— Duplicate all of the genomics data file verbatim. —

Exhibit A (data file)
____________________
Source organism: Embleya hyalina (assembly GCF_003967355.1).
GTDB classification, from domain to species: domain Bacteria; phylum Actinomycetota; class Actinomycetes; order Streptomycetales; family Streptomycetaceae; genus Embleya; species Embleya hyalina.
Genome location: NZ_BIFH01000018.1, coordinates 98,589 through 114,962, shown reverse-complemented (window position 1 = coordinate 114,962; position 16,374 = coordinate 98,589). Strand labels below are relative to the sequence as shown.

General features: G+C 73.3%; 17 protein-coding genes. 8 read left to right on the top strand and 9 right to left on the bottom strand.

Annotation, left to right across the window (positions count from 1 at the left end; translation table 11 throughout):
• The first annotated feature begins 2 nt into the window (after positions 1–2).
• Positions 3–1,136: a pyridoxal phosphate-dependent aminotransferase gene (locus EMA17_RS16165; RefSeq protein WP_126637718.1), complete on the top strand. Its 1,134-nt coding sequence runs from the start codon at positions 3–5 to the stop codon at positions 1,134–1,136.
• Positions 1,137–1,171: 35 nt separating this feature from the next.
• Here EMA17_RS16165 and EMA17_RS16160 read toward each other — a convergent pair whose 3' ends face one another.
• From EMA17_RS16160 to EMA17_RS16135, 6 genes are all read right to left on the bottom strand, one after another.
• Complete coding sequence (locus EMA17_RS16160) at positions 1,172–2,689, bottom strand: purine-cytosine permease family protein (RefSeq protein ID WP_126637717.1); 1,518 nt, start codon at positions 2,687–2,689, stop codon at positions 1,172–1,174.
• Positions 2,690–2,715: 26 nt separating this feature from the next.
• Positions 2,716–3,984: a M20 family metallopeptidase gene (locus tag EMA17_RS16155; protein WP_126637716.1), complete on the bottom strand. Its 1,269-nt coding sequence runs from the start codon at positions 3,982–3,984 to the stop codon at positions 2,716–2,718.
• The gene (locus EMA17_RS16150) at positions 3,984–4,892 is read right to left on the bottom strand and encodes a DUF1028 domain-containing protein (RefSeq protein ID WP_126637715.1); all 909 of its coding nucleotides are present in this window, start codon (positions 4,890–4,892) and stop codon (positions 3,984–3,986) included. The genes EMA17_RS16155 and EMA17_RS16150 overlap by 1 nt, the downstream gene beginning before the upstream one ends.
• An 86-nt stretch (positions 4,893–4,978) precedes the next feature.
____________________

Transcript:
Source organism: Embleya hyalina (assembly GCF_003967355.1).
GTDB classification, from domain to species: domain Bacteria; phylum Actinomycetota; class Actinomycetes; order Streptomycetales; family Streptomycetaceae; genus Embleya; species Embleya hyalina.
Genome location: NZ_BIFH01000018.1, coordinates 98,589 through 114,962, shown reverse-complemented (window position 1 = coordinate 114,962; position 16,374 = coordinate 98,589). Strand labels below are relative to the sequence as shown.

General features: G+C 73.3%; 17 protein-coding genes. 8 read left to right on the top strand and 9 right to left on the bottom strand.

Annotation, left to right across the window (positions count from 1 at the left end; translation table 11 throughout):
• The first annotated feature begins 2 nt into the window (after positions 1–2).
• Positions 3–1,136: a pyridoxal phosphate-dependent aminotransferase gene (locus EMA17_RS16165; RefSeq protein WP_126637718.1), complete on the top strand. Its 1,134-nt coding sequence runs from the start codon at positions 3–5 to the stop codon at positions 1,134–1,136.
• Positions 1,137–1,171: 35 nt separating this feature from the next.
• Here EMA17_RS16165 and EMA17_RS16160 read toward each other — a convergent pair whose 3' ends face one another.
• From EMA17_RS16160 to EMA17_RS16135, 6 genes are all read right to left on the bottom strand, one after another.
• Complete coding sequence (locus EMA17_RS16160) at positions 1,172–2,689, bottom strand: purine-cytosine permease family protein (RefSeq protein ID WP_126637717.1); 1,518 nt, start codon at positions 2,687–2,689, stop codon at positions 1,172–1,174.
• Positions 2,690–2,715: 26 nt separating this feature from the next.
• Positions 2,716–3,984: a M20 family metallopeptidase gene (locus tag EMA17_RS16155; protein WP_126637716.1), complete on the bottom strand. Its 1,269-nt coding sequence runs from the start codon at positions 3,982–3,984 to the stop codon at positions 2,716–2,718.
• The gene (locus EMA17_RS16150) at positions 3,984–4,892 is read right to left on the bottom strand and encodes a DUF1028 domain-containing protein (RefSeq protein ID WP_126637715.1); all 909 of its coding nucleotides are present in this window, start codon (positions 4,890–4,892) and stop codon (positions 3,984–3,986) included. The genes EMA17_RS16155 and EMA17_RS16150 overlap by 1 nt, the downstream gene beginning before the upstream one ends.
• An 86-nt stretch (positions 4,893–4,978) precedes the next feature.